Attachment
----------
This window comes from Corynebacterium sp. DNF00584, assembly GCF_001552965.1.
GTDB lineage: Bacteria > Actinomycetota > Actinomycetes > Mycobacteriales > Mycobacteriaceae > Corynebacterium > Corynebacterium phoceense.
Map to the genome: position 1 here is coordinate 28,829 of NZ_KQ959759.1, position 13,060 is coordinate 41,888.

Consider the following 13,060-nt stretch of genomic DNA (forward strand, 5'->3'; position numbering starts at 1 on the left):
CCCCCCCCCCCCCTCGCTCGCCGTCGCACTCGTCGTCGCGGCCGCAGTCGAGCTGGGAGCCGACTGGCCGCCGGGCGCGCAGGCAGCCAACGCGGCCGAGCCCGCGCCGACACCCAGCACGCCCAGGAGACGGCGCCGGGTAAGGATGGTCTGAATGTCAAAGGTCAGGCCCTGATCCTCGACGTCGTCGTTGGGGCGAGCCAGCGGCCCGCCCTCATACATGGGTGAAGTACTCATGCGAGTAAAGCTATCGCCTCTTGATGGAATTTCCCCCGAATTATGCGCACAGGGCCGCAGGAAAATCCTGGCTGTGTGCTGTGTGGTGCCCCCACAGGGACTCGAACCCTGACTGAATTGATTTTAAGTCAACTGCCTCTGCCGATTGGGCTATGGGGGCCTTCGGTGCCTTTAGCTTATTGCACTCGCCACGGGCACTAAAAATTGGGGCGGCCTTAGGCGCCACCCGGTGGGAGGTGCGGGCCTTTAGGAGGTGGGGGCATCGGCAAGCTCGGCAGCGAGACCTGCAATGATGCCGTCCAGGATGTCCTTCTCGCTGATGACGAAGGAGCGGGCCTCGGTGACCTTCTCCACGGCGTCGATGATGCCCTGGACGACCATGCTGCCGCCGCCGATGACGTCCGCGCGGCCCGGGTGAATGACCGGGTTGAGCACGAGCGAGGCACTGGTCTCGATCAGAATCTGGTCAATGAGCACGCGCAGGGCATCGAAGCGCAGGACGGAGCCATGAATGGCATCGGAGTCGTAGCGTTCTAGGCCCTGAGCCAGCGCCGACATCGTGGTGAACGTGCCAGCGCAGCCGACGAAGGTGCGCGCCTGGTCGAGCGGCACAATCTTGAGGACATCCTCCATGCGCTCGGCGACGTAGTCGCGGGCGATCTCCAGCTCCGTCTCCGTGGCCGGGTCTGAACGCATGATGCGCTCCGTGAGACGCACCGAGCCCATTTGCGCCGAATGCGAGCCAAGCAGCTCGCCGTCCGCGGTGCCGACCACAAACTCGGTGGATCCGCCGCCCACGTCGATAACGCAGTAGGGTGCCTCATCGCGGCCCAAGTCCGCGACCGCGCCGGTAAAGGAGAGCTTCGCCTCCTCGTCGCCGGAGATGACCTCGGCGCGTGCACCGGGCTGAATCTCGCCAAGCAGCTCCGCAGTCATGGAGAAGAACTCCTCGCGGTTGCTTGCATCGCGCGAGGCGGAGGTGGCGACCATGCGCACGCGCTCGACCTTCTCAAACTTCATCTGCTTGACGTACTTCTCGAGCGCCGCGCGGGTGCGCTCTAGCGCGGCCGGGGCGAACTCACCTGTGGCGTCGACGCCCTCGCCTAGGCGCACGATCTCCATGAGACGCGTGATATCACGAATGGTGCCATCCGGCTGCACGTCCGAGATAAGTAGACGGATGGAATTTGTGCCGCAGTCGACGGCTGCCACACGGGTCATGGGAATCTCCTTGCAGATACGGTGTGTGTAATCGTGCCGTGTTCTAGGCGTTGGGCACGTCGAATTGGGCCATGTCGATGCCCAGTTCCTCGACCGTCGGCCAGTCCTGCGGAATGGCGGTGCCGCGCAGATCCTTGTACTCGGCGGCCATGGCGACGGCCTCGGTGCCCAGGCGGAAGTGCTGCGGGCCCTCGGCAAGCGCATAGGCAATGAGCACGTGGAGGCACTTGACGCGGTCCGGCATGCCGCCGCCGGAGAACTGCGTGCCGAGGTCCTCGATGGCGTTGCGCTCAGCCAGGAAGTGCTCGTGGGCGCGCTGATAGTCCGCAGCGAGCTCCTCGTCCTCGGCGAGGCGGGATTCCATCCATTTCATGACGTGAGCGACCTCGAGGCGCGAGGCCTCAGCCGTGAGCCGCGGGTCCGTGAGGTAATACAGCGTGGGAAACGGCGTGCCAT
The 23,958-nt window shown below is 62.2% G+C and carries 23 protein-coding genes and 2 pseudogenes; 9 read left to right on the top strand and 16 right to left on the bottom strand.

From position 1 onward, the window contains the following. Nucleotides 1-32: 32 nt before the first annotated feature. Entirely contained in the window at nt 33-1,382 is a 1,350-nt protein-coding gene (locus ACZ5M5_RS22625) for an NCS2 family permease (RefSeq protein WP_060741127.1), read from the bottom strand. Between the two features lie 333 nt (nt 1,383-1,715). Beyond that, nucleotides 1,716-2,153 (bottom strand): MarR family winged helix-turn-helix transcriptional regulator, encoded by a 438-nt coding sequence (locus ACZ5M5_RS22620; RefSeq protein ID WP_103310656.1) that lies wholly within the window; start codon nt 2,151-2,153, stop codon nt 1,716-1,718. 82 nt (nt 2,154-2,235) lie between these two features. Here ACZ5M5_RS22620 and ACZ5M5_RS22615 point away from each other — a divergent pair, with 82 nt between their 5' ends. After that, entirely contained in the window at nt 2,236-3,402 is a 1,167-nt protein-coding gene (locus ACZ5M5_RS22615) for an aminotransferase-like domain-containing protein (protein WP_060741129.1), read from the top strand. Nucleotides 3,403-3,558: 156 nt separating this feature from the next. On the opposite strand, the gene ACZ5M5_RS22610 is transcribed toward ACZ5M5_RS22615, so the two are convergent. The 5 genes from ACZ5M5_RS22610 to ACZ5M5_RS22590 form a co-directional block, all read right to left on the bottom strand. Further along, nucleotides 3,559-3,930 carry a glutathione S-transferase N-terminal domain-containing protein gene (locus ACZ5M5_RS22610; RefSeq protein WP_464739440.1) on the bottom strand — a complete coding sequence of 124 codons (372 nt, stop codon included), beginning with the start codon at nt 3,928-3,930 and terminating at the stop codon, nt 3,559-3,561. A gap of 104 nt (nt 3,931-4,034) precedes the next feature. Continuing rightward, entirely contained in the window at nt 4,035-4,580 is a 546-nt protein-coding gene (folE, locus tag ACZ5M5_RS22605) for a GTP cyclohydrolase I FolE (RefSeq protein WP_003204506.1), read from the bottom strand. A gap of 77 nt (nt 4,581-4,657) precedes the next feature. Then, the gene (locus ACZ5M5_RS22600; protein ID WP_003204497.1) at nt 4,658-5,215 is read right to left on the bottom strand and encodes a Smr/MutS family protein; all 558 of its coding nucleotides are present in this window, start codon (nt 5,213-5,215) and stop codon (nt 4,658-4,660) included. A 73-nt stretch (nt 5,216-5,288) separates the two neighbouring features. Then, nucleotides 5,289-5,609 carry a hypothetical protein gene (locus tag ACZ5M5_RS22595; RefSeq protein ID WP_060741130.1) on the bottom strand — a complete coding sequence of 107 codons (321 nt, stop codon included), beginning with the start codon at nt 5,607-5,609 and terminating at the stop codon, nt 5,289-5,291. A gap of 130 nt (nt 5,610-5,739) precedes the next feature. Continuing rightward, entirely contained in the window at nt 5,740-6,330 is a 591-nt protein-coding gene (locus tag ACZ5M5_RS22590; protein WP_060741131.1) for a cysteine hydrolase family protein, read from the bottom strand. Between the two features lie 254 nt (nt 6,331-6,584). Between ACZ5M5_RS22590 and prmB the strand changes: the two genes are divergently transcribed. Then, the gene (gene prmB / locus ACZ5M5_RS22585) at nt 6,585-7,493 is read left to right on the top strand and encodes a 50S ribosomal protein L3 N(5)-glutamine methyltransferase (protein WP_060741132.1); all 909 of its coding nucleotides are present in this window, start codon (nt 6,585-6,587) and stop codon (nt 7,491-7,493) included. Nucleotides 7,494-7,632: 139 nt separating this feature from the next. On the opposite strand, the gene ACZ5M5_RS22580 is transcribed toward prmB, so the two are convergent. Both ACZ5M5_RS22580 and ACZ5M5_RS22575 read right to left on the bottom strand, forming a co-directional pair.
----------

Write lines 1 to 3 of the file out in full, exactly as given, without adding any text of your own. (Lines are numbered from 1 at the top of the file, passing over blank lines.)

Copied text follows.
This window comes from Corynebacterium sp. DNF00584, assembly GCF_001552965.1.
GTDB lineage: Bacteria > Actinomycetota > Actinomycetes > Mycobacteriales > Mycobacteriaceae > Corynebacterium > Corynebacterium phoceense.
Map to the genome: position 1 here is coordinate 28,829 of NZ_KQ959759.1, position 13,060 is coordinate 41,888.